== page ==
Michigan fruit growers have weathered the storm following serious crop losses in 2012 and are expressing optimism about a return to normal production in 2013.
“This year’s tree fruit crop will be abundant,” wrote Terry McLean, who is based at the Michigan State University Extension Service. There should be plenty of apples, pears, peaches, sweet and tart cherries, and plums to go around, unlike last year, despite several freezing events that were recorded this April and May.”
Looking at agriculture across the board, McLean said, “Michigan is second only to California in the diversity of its agricultural products. Although the cooler and wetter weather we have experienced in 2013 has delayed the harvest of early-season crops, there will be plenty of produce at Michigan’s farm stands and farmer’s markets to enjoy. Strawberries, blackberries, raspberries, blueberries, grapes, watermelon, cantaloupe, rhubarb, snap peas, asparagus, beets, broccoli, cabbage, carrots, eggplant, tomatoes, peppers, green beans, zucchini, summer squashes, sweet corn, leaf and head lettuces, salad greens, radishes, spinach, cucumbers, onions, potatoes and winter squashes are some of the many fruits and veggies that will be available.”
Last year’s rollercoaster weather all but shut down the state’s apple industry.
According to the Michigan Apple Committee, an early heat wave followed by a cold, frost-filled spring in 2012 caused Michigan growers to harvest less than 10 percent of their usual crop, typically 20-23 million bushels. In sharp contrast, the cool spring in 2013 meant apples began to blossom in typical fashion around mid-May.
Diane Smith, the committee’s executive director, honed in on the forecast for this year’s apple crop. “The growers are very optimistic about what they are seeing out in the orchard,” she told The Produce News. “The weather has been great this year compared to last. At this point, growers are thinning and waiting for the June drop. We have had great investments made into the orchards in Michigan and are looking forward to an outstanding crop this year.”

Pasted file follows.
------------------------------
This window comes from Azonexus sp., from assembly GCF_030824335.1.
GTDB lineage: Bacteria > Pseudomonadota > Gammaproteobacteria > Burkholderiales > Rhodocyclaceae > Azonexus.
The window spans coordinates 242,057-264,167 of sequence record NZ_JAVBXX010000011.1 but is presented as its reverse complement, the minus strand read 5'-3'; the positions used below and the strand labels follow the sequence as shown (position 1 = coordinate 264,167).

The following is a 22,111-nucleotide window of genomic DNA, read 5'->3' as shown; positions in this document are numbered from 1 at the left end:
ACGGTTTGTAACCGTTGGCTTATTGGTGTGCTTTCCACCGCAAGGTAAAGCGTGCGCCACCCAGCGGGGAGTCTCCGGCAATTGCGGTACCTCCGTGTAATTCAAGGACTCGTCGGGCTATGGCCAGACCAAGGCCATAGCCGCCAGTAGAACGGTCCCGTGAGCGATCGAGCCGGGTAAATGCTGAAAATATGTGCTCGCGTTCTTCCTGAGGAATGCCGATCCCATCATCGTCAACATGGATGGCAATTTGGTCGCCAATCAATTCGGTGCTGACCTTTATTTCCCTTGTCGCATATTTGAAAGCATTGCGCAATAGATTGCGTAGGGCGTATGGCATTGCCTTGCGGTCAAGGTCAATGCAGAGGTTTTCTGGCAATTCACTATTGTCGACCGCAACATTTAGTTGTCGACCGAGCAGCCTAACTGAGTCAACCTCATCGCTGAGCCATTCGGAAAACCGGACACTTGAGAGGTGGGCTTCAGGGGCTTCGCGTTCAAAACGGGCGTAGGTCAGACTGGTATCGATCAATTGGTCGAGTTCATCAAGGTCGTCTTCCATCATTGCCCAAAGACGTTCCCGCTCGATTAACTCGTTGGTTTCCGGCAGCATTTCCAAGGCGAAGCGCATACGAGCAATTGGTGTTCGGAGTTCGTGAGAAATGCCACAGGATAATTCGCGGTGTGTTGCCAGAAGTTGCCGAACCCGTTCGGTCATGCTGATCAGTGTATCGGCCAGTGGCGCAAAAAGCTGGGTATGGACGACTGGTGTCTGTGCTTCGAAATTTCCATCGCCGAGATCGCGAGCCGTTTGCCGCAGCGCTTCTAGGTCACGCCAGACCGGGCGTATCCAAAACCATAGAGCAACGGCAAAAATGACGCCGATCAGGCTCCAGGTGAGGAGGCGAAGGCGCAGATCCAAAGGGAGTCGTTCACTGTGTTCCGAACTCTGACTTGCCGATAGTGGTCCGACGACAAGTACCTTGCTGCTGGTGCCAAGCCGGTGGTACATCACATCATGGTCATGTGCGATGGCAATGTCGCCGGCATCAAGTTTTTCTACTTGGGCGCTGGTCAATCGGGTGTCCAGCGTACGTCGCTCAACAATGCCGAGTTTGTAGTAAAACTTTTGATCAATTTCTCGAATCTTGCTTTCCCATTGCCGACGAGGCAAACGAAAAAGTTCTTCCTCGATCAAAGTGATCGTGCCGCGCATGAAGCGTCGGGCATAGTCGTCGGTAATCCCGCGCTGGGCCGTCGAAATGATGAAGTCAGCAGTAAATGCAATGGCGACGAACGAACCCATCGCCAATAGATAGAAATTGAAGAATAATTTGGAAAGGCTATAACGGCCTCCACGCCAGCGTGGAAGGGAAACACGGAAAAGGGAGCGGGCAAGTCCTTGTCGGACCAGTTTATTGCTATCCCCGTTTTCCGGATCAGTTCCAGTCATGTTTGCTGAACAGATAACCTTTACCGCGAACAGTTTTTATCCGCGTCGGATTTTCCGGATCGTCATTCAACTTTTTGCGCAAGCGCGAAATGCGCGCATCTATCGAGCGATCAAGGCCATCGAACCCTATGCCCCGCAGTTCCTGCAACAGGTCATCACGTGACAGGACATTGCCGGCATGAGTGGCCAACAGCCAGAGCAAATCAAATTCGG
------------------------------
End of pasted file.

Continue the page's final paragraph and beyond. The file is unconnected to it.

“There is one very positive aspect to no crop in 2012 — apple trees are very healthy and robust coming into the 2013 cropping season,” said Michigan State University Extension Educator Amy Irish-Brown. “This has been easy to see already this spring with an abundance of blossoms in all tree fruits and many more leaves present than normal for this early in the season. This will lead to a potentially outstanding apple crop in the fall. Healthy trees produce the most flavorful, colorful and sweet fruits.”
Smith said the apple industry will not be able to project a crop size until August. An estimate is expected to be issued at the USApple Outlook meeting which will be held Aug. 22-23 in Chicago.
“Our growers, shippers and processors are looking forward to being back in produce departments and on store shelves,” Smith commented. “We have heard from many people who really missed Michigan apples last year, and we are excited to make a strong comeback in the marketplace. Our industry continues to invest in growth and look toward the future. We are recovering from last year’s loss and moving forward.”
Jeff Manning, chief marketing officer for Michigan’s Cherry Marketing Institute, said the situation is also improved for the Michigan tart cherry industry.
“We expect a very strong, healthy tart cherry crop both in Michigan and nationally,” he told The Produce News. “It appears that we were able to maintain demand and expect a positive marketing year. The Cherry Marketing Institute promotion program is more critical than ever.”